Mapping Cognitive and Emotional Networks in Neurosurgical Patients Using Resting-State Functional Magnetic Resonance Imaging

Citation:

Michael P Catalino, Shun Yao, Deborah L Green, Edward R Laws, Alexandra J Golby, and Yanmei Tie. 2020. “Mapping Cognitive and Emotional Networks in Neurosurgical Patients Using Resting-State Functional Magnetic Resonance Imaging.” Neurosurg Focus, 48, 2, Pp. E9. Copy at http://www.tinyurl.com/yab33d3d

Abstract:

Neurosurgery has been at the forefront of a paradigm shift from a localizationist perspective to a network-based approach to brain mapping. Over the last 2 decades, we have seen dramatic improvements in the way we can image the human brain and noninvasively estimate the location of critical functional networks. In certain patients with brain tumors and epilepsy, intraoperative electrical stimulation has revealed direct links between these networks and their function. The focus of these techniques has rightfully been identification and preservation of so-called "eloquent" brain functions (i.e., motor and language), but there is building momentum for more extensive mapping of cognitive and emotional networks. In addition, there is growing interest in mapping these functions in patients with a broad range of neurosurgical diseases. Resting-state functional MRI (rs-fMRI) is a noninvasive imaging modality that is able to measure spontaneous low-frequency blood oxygen level-dependent signal fluctuations at rest to infer neuronal activity. Rs-fMRI may be able to map cognitive and emotional networks for individual patients. In this review, the authors give an overview of the rs-fMRI technique and associated cognitive and emotional resting-state networks, discuss the potential applications of rs-fMRI, and propose future directions for the mapping of cognition and emotion in neurosurgical patients.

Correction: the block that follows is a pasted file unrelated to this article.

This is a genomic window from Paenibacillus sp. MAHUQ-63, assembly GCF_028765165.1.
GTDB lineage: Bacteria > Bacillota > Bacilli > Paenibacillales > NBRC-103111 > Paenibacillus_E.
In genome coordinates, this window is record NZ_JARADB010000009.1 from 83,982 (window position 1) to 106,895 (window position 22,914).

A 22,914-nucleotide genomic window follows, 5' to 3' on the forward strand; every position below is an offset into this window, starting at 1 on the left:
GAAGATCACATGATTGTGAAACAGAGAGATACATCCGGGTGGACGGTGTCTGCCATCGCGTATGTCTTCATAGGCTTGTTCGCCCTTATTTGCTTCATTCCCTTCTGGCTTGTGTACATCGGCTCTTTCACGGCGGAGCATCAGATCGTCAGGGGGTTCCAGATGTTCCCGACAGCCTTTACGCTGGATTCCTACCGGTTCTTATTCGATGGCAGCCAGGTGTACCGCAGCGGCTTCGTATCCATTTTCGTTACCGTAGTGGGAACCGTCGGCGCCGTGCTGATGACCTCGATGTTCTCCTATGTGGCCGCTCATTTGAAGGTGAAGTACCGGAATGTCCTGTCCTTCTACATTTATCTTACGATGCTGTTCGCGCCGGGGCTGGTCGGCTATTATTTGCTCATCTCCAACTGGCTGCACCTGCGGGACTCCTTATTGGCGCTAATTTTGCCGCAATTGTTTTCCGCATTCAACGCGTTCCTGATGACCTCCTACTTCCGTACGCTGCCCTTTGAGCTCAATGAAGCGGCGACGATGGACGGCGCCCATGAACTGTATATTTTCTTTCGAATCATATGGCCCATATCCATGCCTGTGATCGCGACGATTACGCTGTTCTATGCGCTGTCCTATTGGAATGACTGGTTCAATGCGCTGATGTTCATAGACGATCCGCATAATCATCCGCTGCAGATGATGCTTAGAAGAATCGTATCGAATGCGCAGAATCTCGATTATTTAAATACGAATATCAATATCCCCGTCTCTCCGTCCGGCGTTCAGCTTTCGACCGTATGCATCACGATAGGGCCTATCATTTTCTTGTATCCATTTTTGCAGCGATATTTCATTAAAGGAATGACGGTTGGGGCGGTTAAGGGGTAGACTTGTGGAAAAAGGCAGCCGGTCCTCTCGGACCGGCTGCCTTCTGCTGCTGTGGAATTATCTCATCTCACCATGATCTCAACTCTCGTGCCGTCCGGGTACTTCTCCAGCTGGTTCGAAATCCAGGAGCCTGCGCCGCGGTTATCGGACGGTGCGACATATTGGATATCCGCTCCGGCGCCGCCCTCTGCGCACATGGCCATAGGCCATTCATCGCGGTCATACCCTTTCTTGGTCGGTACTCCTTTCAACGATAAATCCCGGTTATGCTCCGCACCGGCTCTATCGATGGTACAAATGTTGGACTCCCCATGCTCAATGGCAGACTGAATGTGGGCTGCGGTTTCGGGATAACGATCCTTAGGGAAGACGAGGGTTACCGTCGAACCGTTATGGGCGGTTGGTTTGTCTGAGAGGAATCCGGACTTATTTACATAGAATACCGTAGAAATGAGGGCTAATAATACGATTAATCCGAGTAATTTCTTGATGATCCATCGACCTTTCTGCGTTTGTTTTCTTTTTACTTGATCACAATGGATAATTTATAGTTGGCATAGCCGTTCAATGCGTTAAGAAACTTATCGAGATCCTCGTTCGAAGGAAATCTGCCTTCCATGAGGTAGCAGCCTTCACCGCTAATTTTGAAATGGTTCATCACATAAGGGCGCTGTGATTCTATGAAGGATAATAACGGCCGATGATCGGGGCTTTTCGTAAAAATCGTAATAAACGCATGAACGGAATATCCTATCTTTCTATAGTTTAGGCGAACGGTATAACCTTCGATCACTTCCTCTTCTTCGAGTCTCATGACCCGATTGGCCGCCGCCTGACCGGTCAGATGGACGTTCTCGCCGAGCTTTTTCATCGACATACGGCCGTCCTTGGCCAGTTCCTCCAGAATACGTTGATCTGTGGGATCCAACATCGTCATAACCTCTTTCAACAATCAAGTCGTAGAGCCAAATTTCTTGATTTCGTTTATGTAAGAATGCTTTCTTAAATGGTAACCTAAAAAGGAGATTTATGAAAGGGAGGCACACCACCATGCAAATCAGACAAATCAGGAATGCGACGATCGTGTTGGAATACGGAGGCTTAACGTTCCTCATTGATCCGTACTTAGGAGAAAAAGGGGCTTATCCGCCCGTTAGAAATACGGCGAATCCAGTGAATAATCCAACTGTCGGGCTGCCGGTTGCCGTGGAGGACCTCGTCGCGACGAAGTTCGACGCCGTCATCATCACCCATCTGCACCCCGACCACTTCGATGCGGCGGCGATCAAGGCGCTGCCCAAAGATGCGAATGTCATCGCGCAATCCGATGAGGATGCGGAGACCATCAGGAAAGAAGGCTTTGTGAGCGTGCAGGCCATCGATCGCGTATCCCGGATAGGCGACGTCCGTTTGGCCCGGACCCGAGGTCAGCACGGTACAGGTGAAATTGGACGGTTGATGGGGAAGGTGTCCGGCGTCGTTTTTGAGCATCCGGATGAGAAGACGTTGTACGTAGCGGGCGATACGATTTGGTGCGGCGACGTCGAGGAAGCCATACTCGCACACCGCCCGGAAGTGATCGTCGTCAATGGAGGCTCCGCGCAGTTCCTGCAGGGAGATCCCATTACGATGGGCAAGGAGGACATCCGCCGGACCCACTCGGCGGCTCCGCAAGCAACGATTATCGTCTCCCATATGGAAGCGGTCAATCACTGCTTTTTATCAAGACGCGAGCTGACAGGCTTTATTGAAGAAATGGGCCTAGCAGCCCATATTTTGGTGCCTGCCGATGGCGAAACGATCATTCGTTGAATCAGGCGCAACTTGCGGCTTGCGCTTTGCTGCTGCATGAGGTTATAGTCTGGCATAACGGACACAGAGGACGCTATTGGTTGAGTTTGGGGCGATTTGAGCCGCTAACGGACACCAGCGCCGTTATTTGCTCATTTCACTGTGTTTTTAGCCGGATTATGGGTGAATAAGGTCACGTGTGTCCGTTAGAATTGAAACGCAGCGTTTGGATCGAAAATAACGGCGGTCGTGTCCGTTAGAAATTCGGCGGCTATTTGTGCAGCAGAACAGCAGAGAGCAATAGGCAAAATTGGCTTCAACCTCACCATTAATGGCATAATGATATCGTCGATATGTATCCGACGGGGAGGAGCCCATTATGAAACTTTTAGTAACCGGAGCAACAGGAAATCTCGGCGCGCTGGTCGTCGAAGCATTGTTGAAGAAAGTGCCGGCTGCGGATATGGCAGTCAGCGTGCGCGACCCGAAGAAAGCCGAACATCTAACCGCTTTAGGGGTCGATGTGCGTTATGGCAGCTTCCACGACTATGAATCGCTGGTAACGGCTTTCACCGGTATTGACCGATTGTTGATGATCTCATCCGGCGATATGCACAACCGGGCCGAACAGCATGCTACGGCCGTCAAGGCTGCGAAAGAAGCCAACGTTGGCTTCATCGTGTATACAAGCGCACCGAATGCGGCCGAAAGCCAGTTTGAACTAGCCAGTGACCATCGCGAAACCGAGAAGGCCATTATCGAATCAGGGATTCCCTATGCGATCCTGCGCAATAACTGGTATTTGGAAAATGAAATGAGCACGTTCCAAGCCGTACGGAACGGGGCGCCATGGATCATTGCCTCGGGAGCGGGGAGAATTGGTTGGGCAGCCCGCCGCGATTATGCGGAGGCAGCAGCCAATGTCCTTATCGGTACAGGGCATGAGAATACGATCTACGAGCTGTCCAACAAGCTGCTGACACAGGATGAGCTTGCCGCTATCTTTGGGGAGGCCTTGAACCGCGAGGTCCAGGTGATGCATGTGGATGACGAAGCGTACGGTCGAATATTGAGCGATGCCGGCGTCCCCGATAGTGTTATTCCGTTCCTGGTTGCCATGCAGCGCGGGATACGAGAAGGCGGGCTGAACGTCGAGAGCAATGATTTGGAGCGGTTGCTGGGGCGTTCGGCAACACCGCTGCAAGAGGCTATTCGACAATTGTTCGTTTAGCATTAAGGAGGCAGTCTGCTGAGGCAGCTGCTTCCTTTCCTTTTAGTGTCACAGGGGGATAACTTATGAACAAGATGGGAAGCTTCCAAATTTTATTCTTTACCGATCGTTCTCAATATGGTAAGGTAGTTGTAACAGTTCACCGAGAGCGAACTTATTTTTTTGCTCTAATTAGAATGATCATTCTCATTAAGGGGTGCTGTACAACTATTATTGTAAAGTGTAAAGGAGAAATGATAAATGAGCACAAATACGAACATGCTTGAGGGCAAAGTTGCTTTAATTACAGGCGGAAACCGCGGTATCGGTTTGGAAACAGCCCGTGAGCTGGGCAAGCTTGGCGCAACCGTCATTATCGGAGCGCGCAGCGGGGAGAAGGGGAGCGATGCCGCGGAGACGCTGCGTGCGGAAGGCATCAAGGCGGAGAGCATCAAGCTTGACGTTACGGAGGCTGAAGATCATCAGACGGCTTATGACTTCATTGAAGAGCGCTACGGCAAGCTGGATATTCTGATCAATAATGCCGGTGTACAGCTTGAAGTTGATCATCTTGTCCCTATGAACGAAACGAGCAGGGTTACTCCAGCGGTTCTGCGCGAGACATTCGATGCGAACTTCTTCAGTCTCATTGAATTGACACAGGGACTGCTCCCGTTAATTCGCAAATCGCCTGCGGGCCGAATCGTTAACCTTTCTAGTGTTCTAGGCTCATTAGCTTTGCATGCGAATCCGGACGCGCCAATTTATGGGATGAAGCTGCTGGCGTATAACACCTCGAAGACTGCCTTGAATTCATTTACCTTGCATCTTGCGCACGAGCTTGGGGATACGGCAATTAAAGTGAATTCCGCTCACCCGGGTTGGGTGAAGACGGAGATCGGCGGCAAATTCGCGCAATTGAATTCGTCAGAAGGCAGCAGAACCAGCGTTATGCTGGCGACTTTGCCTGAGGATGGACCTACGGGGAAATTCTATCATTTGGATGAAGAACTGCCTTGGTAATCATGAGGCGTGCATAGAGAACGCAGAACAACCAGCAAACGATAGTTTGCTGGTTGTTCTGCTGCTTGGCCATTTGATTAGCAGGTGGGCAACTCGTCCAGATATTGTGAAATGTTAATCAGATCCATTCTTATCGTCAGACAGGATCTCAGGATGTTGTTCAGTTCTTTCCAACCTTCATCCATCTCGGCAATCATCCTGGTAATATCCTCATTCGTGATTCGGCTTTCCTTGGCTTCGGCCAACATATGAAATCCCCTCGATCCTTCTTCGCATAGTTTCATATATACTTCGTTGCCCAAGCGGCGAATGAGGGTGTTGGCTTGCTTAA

Last updated on 12/14/2020